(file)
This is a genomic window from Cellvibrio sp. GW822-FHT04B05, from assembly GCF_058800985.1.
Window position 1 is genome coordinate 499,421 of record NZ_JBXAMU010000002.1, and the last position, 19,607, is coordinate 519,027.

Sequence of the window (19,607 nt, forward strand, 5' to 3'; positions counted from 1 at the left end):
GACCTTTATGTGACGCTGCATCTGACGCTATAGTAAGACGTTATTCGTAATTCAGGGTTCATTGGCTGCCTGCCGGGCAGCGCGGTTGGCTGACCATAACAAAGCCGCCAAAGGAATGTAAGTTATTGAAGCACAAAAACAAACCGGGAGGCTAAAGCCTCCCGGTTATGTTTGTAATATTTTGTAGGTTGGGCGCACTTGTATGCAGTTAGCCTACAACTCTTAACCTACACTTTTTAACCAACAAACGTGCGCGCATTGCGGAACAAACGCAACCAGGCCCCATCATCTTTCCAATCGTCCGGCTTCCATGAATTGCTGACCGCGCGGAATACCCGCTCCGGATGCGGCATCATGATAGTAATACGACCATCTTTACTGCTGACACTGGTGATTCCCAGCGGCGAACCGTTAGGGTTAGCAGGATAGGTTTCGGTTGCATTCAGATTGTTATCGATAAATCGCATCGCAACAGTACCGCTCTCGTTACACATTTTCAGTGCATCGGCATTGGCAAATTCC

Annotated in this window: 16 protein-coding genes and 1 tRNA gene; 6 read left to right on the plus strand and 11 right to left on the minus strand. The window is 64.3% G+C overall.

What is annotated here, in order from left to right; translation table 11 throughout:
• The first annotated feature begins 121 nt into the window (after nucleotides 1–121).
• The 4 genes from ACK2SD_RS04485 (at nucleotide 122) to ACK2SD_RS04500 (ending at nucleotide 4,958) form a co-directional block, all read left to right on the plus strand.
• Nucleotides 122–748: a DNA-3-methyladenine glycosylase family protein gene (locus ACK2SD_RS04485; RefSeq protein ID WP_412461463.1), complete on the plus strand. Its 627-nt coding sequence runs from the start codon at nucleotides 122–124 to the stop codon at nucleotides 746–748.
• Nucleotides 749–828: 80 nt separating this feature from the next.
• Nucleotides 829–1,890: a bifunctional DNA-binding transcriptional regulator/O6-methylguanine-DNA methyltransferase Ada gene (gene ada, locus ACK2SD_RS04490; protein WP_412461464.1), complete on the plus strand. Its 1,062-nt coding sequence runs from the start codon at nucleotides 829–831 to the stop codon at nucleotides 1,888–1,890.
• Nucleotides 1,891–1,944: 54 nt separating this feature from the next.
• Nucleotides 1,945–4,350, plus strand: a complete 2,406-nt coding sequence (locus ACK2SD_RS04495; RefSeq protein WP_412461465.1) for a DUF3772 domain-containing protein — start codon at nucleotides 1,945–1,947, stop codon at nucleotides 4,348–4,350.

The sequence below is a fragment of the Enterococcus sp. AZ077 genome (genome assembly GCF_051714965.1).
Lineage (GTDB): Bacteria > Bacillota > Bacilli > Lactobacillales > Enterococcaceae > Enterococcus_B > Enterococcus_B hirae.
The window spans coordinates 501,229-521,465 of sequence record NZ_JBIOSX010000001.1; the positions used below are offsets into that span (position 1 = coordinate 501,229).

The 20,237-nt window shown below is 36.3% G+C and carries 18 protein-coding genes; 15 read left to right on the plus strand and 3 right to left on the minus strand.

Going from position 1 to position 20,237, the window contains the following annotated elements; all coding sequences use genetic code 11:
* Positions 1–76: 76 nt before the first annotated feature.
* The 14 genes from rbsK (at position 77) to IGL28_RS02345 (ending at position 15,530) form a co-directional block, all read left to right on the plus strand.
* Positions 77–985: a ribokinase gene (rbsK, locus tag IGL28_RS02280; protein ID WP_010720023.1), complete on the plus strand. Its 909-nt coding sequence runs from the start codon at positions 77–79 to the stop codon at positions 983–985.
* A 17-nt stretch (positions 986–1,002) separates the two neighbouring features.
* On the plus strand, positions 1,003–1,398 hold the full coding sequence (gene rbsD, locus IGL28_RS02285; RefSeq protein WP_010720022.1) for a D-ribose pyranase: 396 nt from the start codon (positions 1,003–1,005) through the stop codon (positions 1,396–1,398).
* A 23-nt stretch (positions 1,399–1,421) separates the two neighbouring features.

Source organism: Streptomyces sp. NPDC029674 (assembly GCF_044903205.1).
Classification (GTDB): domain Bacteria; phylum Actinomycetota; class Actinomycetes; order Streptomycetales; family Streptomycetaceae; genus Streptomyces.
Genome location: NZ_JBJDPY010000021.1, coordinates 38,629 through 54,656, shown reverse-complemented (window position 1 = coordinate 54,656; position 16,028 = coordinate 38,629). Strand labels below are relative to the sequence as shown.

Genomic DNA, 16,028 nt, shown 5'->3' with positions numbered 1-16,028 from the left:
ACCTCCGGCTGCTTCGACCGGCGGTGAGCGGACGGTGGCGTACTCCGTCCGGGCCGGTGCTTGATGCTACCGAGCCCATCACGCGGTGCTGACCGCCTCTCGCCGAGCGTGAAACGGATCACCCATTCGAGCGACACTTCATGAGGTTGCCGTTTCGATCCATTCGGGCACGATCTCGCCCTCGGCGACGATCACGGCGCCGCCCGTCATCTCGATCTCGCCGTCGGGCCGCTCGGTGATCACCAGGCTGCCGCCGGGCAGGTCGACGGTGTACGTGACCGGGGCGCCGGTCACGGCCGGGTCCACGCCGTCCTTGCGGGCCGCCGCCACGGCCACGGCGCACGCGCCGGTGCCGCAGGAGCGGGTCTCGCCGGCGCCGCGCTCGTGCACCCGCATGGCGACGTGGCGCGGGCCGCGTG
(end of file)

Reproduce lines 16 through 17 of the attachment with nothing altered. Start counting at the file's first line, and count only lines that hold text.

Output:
The window spans coordinates 501,229-521,465 of sequence record NZ_JBIOSX010000001.1; the positions used below are offsets into that span (position 1 = coordinate 501,229).

The 20,237-nt window shown below is 36.3% G+C and carries 18 protein-coding genes; 15 read left to right on the plus strand and 3 right to left on the minus strand.